5) I have been blessed, lucky, or whatever language you choose, to have a very supportive wife who despite having polio as a kid, does her best at keeping herself in healthy shape by pushing the body she has to do whatever it can do.

    6) I have some special friends who like to push each other on a day hike or 10 day backpack trip at 10,000 feet, I treasure these long term relationships. Seams they don’t come easy. I have some 72 year old friends who I can not keep up with on an uphill grade, so there is still room for improvement on my end.

    7) At 65, I have a bucket list. The list did not include a separated shoulder by slipping on Ice at my backdoor, or a fractured tibia plateau during the 2012 USA cycling 50 mile marathon championship event attempted with my son. He finished, I learned a lot about a need for better training. Sometimes life is what happens while your are making plans.

    8) This year I am semi-retiring from working with my expertise in Indoor Air Quality and Energy Efficiency , whatever that means. In reality I have learned a lot that I can share with others and it frees me up to devote more time to training, and less time to earning a living which I have done for 50 years. I volunteered in Haiti last year. Talk about an eye opener. To be an athlete from a third world country must take a special kind of drive.

    9) No #10, So thank you again, for some motivation that on some days in needed.
    Please keep writing.

  18. Jeff sutherland   March 28, 2015 8:36 am

    Thanks for the wisdom Will! I’ve taken some notes, now it’s time to get moving!

  19. Alex   March 29, 2015 2:23 pm

    Hi Will, firstly thanks. I heard you speaking at The Beacon in North Wales last October. In the last year, my definition of myself had gone from motivated, growth mindset, active climber, to single mother who doesn’t get a free pass to get up a hill very often. I have a beautiful 4 year old daughter. I don’t have the man I thought I’d adventure my life with, but I’m finally getting out, finally getting fot again. Your words help. Especially as you are older than me! It helps, knowing it’s not all over at 30 or whatever. I’m looking forward to the future.

  20. adam   March 29, 2015 4:29 pm

    great write up man. I love it; just get outside and the rest will happen.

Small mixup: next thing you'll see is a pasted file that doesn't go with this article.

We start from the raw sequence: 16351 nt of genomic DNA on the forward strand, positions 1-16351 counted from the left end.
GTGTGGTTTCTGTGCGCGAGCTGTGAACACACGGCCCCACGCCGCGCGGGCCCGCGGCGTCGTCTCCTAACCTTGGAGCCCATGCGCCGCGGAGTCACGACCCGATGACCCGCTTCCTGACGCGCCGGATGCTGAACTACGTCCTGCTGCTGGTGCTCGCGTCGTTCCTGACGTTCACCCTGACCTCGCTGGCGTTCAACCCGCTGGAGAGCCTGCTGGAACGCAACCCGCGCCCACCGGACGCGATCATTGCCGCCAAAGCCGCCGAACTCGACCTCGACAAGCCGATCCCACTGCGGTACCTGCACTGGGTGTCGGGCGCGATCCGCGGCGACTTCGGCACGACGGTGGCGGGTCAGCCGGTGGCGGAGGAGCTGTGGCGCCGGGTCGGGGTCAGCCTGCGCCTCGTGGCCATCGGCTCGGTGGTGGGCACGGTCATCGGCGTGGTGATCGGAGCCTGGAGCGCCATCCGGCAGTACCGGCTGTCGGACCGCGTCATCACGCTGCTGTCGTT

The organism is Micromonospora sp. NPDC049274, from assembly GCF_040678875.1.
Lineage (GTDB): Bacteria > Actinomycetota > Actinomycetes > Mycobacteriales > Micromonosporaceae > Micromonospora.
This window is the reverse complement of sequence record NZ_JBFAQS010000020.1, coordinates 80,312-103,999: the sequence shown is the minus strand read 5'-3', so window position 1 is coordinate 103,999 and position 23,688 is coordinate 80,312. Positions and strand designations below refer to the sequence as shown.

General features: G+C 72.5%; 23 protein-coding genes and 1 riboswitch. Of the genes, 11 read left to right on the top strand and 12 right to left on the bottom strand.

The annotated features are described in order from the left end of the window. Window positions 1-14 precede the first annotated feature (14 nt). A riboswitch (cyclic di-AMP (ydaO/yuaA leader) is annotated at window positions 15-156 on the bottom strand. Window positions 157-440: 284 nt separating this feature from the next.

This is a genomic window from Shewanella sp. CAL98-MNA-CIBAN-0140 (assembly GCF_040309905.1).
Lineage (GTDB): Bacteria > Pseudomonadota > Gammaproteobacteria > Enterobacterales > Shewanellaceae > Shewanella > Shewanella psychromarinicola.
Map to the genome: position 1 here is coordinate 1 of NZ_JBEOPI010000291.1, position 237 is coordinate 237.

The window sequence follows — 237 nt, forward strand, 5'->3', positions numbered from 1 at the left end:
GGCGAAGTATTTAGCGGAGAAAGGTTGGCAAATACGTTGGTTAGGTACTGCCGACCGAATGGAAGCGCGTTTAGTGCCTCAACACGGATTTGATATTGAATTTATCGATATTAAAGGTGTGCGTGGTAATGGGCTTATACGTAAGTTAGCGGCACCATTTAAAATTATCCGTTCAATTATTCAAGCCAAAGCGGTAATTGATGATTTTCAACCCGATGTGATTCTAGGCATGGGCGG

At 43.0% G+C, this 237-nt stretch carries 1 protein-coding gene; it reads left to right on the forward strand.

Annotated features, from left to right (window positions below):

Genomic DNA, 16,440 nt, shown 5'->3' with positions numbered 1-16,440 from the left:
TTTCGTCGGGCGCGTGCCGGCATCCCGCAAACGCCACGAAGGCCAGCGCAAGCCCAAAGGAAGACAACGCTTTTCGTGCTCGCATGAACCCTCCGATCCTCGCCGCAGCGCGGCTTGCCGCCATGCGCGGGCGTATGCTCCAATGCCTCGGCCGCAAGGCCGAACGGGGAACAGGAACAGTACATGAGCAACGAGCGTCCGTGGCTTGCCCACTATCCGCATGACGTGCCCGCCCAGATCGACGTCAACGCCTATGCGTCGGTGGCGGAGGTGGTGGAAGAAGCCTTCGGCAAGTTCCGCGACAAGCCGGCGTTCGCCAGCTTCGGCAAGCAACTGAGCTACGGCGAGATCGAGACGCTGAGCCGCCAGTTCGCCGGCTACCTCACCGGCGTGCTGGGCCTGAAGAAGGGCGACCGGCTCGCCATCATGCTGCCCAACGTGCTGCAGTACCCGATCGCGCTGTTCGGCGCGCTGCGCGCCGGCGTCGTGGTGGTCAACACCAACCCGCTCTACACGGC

see you out there!

  21. Kevin   March 30, 2015 6:09 am

    Solid word Will! I would add the importance of taking”productive rest” time. Driven people often over-train to the point of injury. I’ve done this to myself many times. For me, “productive rest” includes being active in ways that speed recovery and reduce injury (e.g. yoga, light swimming, stretching etc.).

  22. Alicia   March 30, 2015 7:08 pm

    Loved this! Great food for thought. I’ve been doing the same activity for a long time and it’s losing it’s shine. I’ve added in variety over recent months and I’m loving the change :)

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  24. Adam Burch   June 12, 2015 11:36 am

    Such a great read, and full of fantastic insight. None of this is rocket science, but most of us don’t slow down enough to think clearly about such things. Thanks for taking time to write this, going to make some changes right now!

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  26. Melanie Leeder   October 27, 2015 10:57 pm

    WOW what a great post! Found it on FB from a friend. I TOTALLY understand what you are saying about continuously pushing yourself to be the best self you can be everyday. I own a gym and follow the same mantra as you do about training…I have a hard time “relaxing and resting” both physically and mentally…feeling a bit burnt out lately and having a hard time allowing myself to relax as somehow in my head I think I’m being lazy…everyone says I must find a balance between family and work…if that actually exists…I super liked your #5, 6 and 7. Right now I just need small goals! I spent a year training for the Spartan Ultra Beast and in September did it, but didn’t make the cut off time for the second lap…so that was the iciing on the cake, but I was more upset on our last team training day because it was the last Saturday at 8am I would be training with my team! I was so upset because our training was over. Now I just need to refocus…keep writing, your words keep us in check and remind us to get over it and get on with it!